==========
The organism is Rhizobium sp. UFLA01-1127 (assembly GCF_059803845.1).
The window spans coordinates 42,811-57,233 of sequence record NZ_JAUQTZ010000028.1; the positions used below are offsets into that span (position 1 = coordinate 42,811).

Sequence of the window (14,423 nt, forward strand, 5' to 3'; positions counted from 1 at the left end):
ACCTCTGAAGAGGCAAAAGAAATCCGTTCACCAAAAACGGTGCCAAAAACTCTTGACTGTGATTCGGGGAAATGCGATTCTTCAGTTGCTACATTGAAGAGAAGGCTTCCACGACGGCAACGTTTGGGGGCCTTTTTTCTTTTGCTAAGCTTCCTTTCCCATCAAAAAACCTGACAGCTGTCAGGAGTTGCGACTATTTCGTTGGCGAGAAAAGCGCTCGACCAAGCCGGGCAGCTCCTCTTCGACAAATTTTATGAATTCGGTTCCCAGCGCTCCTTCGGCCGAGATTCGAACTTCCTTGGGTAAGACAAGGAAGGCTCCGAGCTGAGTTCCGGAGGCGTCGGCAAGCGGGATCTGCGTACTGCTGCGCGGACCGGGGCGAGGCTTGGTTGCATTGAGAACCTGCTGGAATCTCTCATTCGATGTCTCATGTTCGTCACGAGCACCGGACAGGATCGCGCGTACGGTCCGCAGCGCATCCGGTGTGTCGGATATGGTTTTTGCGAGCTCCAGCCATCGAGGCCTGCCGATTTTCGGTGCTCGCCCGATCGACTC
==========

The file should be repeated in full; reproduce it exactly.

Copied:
The organism is Rhizobium sp. UFLA01-1127 (assembly GCF_059803845.1).
The window spans coordinates 42,811-57,233 of sequence record NZ_JAUQTZ010000028.1; the positions used below are offsets into that span (position 1 = coordinate 42,811).

Sequence of the window (14,423 nt, forward strand, 5' to 3'; positions counted from 1 at the left end):
ACCTCTGAAGAGGCAAAAGAAATCCGTTCACCAAAAACGGTGCCAAAAACTCTTGACTGTGATTCGGGGAAATGCGATTCTTCAGTTGCTACATTGAAGAGAAGGCTTCCACGACGGCAACGTTTGGGGGCCTTTTTTCTTTTGCTAAGCTTCCTTTCCCATCAAAAAACCTGACAGCTGTCAGGAGTTGCGACTATTTCGTTGGCGAGAAAAGCGCTCGACCAAGCCGGGCAGCTCCTCTTCGACAAATTTTATGAATTCGGTTCCCAGCGCTCCTTCGGCCGAGATTCGAACTTCCTTGGGTAAGACAAGGAAGGCTCCGAGCTGAGTTCCGGAGGCGTCGGCAAGCGGGATCTGCGTACTGCTGCGCGGACCGGGGCGAGGCTTGGTTGCATTGAGAACCTGCTGGAATCTCTCATTCGATGTCTCATGTTCGTCACGAGCACCGGACAGGATCGCGCGTACGGTCCGCAGCGCATCCGGTGTGTCGGATATGGTTTTTGCGAGCTCCAGCCATCGAGGCCTGCCGATTTTCGGTGCTCGCCCGATCGACTC